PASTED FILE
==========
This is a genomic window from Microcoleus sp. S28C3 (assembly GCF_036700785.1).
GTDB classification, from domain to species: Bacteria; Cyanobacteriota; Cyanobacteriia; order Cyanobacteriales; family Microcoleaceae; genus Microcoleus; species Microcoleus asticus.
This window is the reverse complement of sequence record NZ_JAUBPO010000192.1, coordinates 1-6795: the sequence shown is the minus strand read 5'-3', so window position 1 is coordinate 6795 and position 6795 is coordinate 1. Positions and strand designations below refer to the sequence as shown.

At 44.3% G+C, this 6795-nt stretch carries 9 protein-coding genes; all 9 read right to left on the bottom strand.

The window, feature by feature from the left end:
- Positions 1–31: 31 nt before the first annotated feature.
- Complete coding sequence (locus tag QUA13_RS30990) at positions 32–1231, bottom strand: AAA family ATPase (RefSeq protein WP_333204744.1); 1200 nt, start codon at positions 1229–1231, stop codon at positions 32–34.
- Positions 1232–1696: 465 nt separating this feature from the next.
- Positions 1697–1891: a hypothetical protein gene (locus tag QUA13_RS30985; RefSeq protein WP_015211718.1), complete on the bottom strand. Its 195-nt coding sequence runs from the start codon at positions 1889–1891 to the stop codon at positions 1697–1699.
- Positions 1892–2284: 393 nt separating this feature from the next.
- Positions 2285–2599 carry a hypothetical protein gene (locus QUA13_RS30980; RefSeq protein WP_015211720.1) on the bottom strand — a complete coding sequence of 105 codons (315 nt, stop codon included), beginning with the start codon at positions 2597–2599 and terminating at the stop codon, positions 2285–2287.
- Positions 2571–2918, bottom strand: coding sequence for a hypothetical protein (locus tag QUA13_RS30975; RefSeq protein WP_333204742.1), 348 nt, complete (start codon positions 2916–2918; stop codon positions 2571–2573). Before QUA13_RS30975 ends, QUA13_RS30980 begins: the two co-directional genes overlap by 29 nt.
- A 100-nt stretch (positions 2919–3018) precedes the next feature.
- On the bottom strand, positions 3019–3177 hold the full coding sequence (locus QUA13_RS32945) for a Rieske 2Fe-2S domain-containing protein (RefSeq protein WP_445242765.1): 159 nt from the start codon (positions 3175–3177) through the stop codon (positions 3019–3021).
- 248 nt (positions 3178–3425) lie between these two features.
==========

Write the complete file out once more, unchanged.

This is a genomic window from Microcoleus sp. S28C3 (assembly GCF_036700785.1).
GTDB classification, from domain to species: Bacteria; Cyanobacteriota; Cyanobacteriia; order Cyanobacteriales; family Microcoleaceae; genus Microcoleus; species Microcoleus asticus.
This window is the reverse complement of sequence record NZ_JAUBPO010000192.1, coordinates 1-6795: the sequence shown is the minus strand read 5'-3', so window position 1 is coordinate 6795 and position 6795 is coordinate 1. Positions and strand designations below refer to the sequence as shown.

At 44.3% G+C, this 6795-nt stretch carries 9 protein-coding genes; all 9 read right to left on the bottom strand.

The window, feature by feature from the left end:
- Positions 1–31: 31 nt before the first annotated feature.
- Complete coding sequence (locus tag QUA13_RS30990) at positions 32–1231, bottom strand: AAA family ATPase (RefSeq protein WP_333204744.1); 1200 nt, start codon at positions 1229–1231, stop codon at positions 32–34.
- Positions 1232–1696: 465 nt separating this feature from the next.
- Positions 1697–1891: a hypothetical protein gene (locus tag QUA13_RS30985; RefSeq protein WP_015211718.1), complete on the bottom strand. Its 195-nt coding sequence runs from the start codon at positions 1889–1891 to the stop codon at positions 1697–1699.
- Positions 1892–2284: 393 nt separating this feature from the next.
- Positions 2285–2599 carry a hypothetical protein gene (locus QUA13_RS30980; RefSeq protein WP_015211720.1) on the bottom strand — a complete coding sequence of 105 codons (315 nt, stop codon included), beginning with the start codon at positions 2597–2599 and terminating at the stop codon, positions 2285–2287.
- Positions 2571–2918, bottom strand: coding sequence for a hypothetical protein (locus tag QUA13_RS30975; RefSeq protein WP_333204742.1), 348 nt, complete (start codon positions 2916–2918; stop codon positions 2571–2573). Before QUA13_RS30975 ends, QUA13_RS30980 begins: the two co-directional genes overlap by 29 nt.
- A 100-nt stretch (positions 2919–3018) precedes the next feature.
- On the bottom strand, positions 3019–3177 hold the full coding sequence (locus QUA13_RS32945) for a Rieske 2Fe-2S domain-containing protein (RefSeq protein WP_445242765.1): 159 nt from the start codon (positions 3175–3177) through the stop codon (positions 3019–3021).
- 248 nt (positions 3178–3425) lie between these two features.